Teaching Lessons

“New York was the last place I thought I'd want to go to college,” said Maryrose Rappold (BS ’07), who grew up in a suburb of Baltimore. But when her older sister, who had moved to New York, encouraged her to look, she liked what she saw at NYU Stern. “I wasn't set on being a business major, but I didn't really know exactly what I wanted to do,” she said. “After visiting, I realized it offered such a breadth of academic opportunities that I knew there would be something here I could find my interest in.”

That something turned out to be several things: teaching, the ethical implications of business, and an interest in nonprofit organizations.

An economics and international business major, Maryrose quickly became involved with the Stern Business Ethics Society. “It was created as sort of an outlet for people who wanted to look into social entrepreneurship and topics of ethical dilemmas in business,” she said. Each year, the Society participates in a competition for students in Los Angeles. Groups make a 30-minute presentation about an issue in business, analyze it from business, legal, and ethical points of view, and make suggestions as to how executives should act. Her freshman year, when the topic involved McDonald's marketing to children, her team won the prize for best ethical argument. Last year, Maryrose was president of the Stern Business Ethics Society.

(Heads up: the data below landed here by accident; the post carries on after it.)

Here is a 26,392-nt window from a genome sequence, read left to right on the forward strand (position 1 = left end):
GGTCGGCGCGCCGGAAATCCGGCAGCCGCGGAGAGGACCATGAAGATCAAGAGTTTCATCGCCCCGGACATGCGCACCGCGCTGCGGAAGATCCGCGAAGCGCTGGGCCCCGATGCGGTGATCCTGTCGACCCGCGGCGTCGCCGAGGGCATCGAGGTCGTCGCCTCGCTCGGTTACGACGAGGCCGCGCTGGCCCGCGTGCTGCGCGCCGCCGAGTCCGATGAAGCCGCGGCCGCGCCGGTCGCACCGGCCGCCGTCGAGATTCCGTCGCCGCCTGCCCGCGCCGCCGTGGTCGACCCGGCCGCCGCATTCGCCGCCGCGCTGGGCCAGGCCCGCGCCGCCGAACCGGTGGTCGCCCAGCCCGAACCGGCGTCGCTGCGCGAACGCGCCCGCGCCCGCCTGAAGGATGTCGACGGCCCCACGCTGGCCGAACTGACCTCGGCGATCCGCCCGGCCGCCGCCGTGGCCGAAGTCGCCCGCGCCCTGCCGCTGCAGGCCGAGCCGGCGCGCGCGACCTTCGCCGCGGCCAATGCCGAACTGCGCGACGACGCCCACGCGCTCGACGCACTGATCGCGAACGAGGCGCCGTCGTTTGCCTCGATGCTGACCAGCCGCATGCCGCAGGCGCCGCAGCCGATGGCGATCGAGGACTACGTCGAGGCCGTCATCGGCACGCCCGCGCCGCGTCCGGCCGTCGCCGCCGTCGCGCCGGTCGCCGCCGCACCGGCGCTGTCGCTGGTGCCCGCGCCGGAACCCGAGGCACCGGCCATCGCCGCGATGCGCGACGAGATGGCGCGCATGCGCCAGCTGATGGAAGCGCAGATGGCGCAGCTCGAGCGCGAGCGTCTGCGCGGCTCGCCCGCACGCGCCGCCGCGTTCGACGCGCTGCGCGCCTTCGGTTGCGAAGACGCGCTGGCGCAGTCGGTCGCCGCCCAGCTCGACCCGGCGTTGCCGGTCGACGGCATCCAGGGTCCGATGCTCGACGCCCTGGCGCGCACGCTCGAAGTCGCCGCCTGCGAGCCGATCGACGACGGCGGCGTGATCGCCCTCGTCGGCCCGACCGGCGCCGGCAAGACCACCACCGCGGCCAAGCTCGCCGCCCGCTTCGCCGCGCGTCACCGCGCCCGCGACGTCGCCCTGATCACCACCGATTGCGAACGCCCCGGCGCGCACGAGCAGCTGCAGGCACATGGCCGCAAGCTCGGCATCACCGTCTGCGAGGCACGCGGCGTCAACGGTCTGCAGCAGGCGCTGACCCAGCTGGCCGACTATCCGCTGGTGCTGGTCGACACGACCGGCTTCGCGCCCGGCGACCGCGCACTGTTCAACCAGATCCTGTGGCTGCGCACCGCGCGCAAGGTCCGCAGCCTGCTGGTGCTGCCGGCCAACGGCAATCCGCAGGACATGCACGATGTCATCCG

Teaching was also a focus of her undergraduate years. The summer after her freshman year, she taught English in China's Hunan province for two months. “It was more than an experience, it was a cultural exchange, and it was really neat,” she said. The summer after her sophomore year was split between working in The New Yorker's legal department and teaching math to sixth and seventh graders in Chinatown.

Over the years, Maryrose found that her fellow students share her interest in issues beyond numbers and finance. “It's taken for granted how interesting students at Stern are,” she said. “When they're not in their classes, they're doing so many interesting things; everybody is into so much.”

During her junior and senior years, she was a campus campaign manager at NYU for Teach for America, helping to recruit NYU students for the organization that encourages college graduates to spend a few years teaching in disadvantaged public schools. Having graduated in January 2007, she is now working in the headquarters of Teach for America in New York and preparing for an assignment next fall teaching special education in the Raleigh/Durham area of North Carolina.

Maryrose will take her experience studying business into the classroom. And she plans to use it down the road. “After the two years are up, I could definitely see myself coming to work in a professional role in nonprofit management.”